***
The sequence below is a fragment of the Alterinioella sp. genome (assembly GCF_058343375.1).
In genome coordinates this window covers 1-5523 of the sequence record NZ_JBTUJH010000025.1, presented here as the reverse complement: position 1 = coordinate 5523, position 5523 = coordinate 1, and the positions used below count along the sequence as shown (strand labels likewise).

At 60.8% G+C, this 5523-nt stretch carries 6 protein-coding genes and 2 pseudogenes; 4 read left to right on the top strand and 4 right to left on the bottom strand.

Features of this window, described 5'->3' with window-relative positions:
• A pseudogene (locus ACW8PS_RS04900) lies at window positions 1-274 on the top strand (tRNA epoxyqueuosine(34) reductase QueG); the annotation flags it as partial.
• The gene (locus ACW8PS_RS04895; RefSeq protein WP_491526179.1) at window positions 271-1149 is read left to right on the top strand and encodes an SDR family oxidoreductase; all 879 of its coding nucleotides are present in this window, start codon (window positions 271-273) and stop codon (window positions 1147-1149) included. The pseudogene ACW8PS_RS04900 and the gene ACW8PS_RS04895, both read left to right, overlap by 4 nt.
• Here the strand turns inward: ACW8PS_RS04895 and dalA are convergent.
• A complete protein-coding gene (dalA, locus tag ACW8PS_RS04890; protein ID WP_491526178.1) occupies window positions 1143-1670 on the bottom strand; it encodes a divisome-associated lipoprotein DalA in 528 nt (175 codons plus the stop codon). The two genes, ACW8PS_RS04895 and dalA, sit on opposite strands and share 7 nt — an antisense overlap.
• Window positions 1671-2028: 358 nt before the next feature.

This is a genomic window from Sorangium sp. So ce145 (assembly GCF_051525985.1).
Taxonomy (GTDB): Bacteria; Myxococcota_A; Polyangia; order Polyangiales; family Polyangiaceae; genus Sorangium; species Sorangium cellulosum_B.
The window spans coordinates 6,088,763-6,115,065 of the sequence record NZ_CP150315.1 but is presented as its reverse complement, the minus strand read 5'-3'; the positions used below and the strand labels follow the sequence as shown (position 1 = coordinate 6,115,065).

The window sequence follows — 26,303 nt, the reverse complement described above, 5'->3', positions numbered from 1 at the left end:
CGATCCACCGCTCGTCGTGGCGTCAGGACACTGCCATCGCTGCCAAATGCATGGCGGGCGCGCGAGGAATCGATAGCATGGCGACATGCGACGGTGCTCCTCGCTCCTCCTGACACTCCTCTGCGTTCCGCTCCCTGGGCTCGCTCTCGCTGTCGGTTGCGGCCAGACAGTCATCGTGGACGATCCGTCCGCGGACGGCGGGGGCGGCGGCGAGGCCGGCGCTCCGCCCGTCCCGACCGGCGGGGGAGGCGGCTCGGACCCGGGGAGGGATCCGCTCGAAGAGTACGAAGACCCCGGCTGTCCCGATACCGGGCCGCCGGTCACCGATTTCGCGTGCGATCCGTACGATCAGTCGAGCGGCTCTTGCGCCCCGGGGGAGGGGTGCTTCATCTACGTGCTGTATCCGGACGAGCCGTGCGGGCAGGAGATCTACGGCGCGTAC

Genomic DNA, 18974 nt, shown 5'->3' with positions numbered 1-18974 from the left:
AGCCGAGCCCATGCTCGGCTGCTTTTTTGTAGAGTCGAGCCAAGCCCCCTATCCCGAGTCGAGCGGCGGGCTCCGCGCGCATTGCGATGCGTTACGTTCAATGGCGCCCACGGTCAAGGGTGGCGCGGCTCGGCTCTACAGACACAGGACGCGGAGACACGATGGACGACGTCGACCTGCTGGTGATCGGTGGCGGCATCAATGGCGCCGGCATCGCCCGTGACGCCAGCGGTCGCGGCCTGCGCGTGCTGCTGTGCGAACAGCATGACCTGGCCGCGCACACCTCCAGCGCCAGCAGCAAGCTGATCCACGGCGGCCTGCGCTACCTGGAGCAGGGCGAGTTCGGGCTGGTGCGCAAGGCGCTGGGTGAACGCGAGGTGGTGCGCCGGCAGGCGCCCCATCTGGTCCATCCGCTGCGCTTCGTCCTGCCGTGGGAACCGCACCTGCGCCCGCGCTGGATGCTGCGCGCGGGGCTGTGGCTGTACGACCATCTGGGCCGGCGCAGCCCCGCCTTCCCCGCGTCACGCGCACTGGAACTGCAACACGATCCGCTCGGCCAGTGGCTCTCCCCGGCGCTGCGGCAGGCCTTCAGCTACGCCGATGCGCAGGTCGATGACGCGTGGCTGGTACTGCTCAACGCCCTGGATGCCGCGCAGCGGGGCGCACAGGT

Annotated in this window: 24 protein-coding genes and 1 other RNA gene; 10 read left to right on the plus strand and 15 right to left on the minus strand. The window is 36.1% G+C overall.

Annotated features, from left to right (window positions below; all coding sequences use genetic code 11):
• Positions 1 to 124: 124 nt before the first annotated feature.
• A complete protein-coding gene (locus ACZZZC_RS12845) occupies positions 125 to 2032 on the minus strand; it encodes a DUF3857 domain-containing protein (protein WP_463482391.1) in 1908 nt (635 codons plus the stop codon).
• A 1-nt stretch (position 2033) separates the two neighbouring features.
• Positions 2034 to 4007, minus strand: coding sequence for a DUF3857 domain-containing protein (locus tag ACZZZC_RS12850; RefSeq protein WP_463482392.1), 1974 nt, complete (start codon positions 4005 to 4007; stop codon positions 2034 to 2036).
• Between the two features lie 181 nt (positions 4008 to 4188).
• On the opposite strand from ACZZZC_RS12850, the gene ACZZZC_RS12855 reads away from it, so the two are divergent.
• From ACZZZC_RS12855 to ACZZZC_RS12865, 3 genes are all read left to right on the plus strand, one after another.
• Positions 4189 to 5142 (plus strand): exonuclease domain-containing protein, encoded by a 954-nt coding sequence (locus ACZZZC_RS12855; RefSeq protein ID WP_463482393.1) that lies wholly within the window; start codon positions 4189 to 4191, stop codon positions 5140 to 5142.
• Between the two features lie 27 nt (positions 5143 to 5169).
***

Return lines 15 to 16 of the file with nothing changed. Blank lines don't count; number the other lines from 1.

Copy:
Genomic DNA, 18974 nt, shown 5'->3' with positions numbered 1-18974 from the left:
AGCCGAGCCCATGCTCGGCTGCTTTTTTGTAGAGTCGAGCCAAGCCCCCTATCCCGAGTCGAGCGGCGGGCTCCGCGCGCATTGCGATGCGTTACGTTCAATGGCGCCCACGGTCAAGGGTGGCGCGGCTCGGCTCTACAGACACAGGACGCGGAGACACGATGGACGACGTCGACCTGCTGGTGATCGGTGGCGGCATCAATGGCGCCGGCATCGCCCGTGACGCCAGCGGTCGCGGCCTGCGCGTGCTGCTGTGCGAACAGCATGACCTGGCCGCGCACACCTCCAGCGCCAGCAGCAAGCTGATCCACGGCGGCCTGCGCTACCTGGAGCAGGGCGAGTTCGGGCTGGTGCGCAAGGCGCTGGGTGAACGCGAGGTGGTGCGCCGGCAGGCGCCCCATCTGGTCCATCCGCTGCGCTTCGTCCTGCCGTGGGAACCGCACCTGCGCCCGCGCTGGATGCTGCGCGCGGGGCTGTGGCTGTACGACCATCTGGGCCGGCGCAGCCCCGCCTTCCCCGCGTCACGCGCACTGGAACTGCAACACGATCCGCTCGGCCAGTGGCTCTCCCCGGCGCTGCGGCAGGCCTTCAGCTACGCCGATGCGCAGGTCGATGACGCGTGGCTGGTACTGCTCAACGCCCTGGATGCCGCGCAGCGGGGCGCACAGGT